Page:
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Sound Investment

Professor James Staples with the Steinway instruments in his studio.

In late May, Tony Atwater, president of IUP, and Bruce Stevens, president of Steinway & Sons, signed an expression of intent for the university to join the exclusive ranks of All-Steinway Schools—educational institutions that use only pianos produced by the Steinway Company.

The signing ceremony took place at Trombino Piano Gallerie in Pittsburgh.

Not long thereafter, IUP piano faculty members Judith Radell and James Staples arrived at the Steinway factory in the Astoria section of the New York City Borough of Queens. They were there to select the eight seven-foot grand pianos that would reside—in pairs—in Cogswell Hall’s four piano faculty studios.

“All the piano teachers have two pianos,” Staples said. “The teacher plays one instrument, and the student the other.  The teacher is also able to play with the student if that is needed, and, of course, a lot of music is written for two pianos.” At the Steinway factory, Staples said, “They treat you like royalty. We watched the entire process of building a piano. There’s even a complete lumberyard at the factory. We met all the craftspeople, many of whom—especially those who do the finest handwork—are women. It’s an old way of doing business, but a good way.”

Steinway president Bruce Stevens, left, IUP president Tony Atwater, and Robert Trombino of Trombino Gallerie toast IUP’s intention to become an All-Steinway School.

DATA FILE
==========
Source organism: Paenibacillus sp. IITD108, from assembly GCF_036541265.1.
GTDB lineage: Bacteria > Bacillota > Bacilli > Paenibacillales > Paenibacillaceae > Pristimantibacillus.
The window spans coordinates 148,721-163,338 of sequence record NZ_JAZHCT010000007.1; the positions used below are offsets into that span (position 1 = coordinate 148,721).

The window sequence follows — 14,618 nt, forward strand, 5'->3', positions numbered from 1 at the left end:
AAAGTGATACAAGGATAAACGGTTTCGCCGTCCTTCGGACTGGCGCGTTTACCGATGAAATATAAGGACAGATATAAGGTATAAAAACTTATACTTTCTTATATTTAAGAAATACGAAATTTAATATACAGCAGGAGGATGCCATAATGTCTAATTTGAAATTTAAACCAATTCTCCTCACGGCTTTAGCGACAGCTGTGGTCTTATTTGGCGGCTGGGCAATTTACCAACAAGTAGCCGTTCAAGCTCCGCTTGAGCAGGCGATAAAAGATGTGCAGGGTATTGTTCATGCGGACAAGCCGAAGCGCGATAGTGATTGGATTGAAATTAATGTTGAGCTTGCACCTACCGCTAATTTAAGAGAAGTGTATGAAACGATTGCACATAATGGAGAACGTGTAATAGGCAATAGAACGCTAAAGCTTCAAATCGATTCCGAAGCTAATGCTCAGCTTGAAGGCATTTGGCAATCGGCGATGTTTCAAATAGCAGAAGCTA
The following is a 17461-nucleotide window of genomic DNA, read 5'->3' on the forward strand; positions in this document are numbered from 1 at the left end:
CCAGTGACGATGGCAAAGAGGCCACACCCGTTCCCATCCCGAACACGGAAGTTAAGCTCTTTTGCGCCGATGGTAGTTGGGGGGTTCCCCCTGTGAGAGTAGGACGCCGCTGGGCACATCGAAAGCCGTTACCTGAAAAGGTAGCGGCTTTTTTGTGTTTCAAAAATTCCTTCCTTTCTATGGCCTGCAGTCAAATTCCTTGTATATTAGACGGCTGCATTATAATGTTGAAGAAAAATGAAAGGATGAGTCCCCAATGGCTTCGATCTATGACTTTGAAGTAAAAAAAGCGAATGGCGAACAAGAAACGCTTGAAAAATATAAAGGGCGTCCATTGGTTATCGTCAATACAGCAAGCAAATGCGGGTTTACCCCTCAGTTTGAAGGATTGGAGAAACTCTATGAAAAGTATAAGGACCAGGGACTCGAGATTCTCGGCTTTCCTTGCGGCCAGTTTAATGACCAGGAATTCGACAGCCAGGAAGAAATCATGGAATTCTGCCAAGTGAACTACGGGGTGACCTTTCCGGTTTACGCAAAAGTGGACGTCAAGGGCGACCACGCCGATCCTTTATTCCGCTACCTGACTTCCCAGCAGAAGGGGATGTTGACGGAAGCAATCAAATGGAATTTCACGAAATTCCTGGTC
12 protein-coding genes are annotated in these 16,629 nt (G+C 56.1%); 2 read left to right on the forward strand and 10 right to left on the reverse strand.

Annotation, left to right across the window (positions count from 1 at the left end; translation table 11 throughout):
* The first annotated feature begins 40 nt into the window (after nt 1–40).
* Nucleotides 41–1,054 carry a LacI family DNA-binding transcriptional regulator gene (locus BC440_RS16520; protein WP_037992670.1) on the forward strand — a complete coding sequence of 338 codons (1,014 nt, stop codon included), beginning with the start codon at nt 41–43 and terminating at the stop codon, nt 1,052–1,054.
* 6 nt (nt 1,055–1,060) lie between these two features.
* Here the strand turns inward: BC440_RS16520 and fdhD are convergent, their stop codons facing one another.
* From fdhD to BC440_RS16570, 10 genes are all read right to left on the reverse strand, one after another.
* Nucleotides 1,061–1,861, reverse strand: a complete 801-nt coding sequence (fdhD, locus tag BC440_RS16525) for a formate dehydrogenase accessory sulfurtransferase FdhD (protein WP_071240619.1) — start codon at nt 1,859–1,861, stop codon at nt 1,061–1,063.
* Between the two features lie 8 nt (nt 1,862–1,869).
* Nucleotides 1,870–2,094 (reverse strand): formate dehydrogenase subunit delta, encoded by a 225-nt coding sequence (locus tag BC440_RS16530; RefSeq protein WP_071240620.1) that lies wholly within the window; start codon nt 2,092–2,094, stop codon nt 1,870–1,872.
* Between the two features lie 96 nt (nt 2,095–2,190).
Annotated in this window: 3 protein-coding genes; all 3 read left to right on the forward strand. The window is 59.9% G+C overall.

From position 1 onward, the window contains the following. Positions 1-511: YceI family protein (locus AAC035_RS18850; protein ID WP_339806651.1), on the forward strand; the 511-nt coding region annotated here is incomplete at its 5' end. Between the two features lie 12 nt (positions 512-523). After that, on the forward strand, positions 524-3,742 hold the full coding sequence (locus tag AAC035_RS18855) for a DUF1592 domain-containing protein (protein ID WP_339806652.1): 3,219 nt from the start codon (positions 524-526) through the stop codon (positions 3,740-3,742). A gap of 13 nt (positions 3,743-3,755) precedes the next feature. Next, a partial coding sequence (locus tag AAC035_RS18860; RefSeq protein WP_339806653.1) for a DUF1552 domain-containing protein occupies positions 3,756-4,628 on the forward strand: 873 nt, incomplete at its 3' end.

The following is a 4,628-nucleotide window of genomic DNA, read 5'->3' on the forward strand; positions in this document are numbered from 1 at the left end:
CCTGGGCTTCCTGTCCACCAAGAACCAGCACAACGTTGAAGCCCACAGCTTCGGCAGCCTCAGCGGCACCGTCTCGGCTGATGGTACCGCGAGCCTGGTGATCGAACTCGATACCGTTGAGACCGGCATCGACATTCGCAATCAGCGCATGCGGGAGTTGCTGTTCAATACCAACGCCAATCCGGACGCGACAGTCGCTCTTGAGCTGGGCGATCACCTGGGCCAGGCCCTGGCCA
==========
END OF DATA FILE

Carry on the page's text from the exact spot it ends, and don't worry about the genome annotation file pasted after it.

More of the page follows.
In early July, twenty-three pianos arrived at the university. Eventually, as funds become available, IUP will have more than ninety Steinway instruments, including ten pianos it already owned.

Sizes will range from uprights in student practice rooms to nine-foot grands in Cogswell’s large instrumental rehearsal room, in Gorell Recital Hall, in Sutton Hall’s Blue Room, and in Fisher Auditorium. All the pianos will be ebony in color, and all will be maintained by a newly hired full-time technician, certified by Steinway.

The entire All-Steinway initiative is expected to cost in the millions of dollars—more than $2.6 million for the instrument purchases and nearly $2 million more for an endowment to provide for continuous care, maintenance, and eventual (far into the future) replacement.

Left to right: President Tony Atwater, Music Department chairperson Lorraine Wilson, and jazz pianist and Steinway artist Joe Augustine.

Keeping the pianos in perfect tune will be a lot easier in the humidity-controlled environment of the renovated Cogswell Hall than it would have been in the “old” building a few years ago. There’s also more space. In his previous studio, Staples said, “You had to squeeze in and out of the room to get by the two pianos.”

In becoming an All-Steinway School, IUP will join the ranks of fewer than sixty of the world’s finest schools of music. Gaining the designation is something IUP’s music faculty members had thought about for at least two decades, Staples said, and added, “President Atwater has really gotten behind it and made it happen.” Only seven Pennsylvania institutions have achieved the same distinction.

A reception on the occasion of the Steinway signing in May took a contingent from IUP to Trombino Piano Gallerie in downtown Pittsburgh. In the foreground facing the camera are Music Department Chair Lorraine Wilson and Dean of Fine Arts Michael Hood.

Staples began his fortieth year on the faculty this fall. (His fellow piano faculty member Ed Fry has been at the university two years longer.) Staples said that for years, the IUP music faculty turned out fine music graduates with less-than-fine facilities. Now, he said, the All-Steinway designation, combined with new facilities, “will attract even better students.”

“Even those who aren’t musicians,” he said, “recognize the name Steinway.”

(More about All-Steinway Schools and about many aspects of Steinway & Sons [including a virtual factory tour] is available at www.steinway.com.)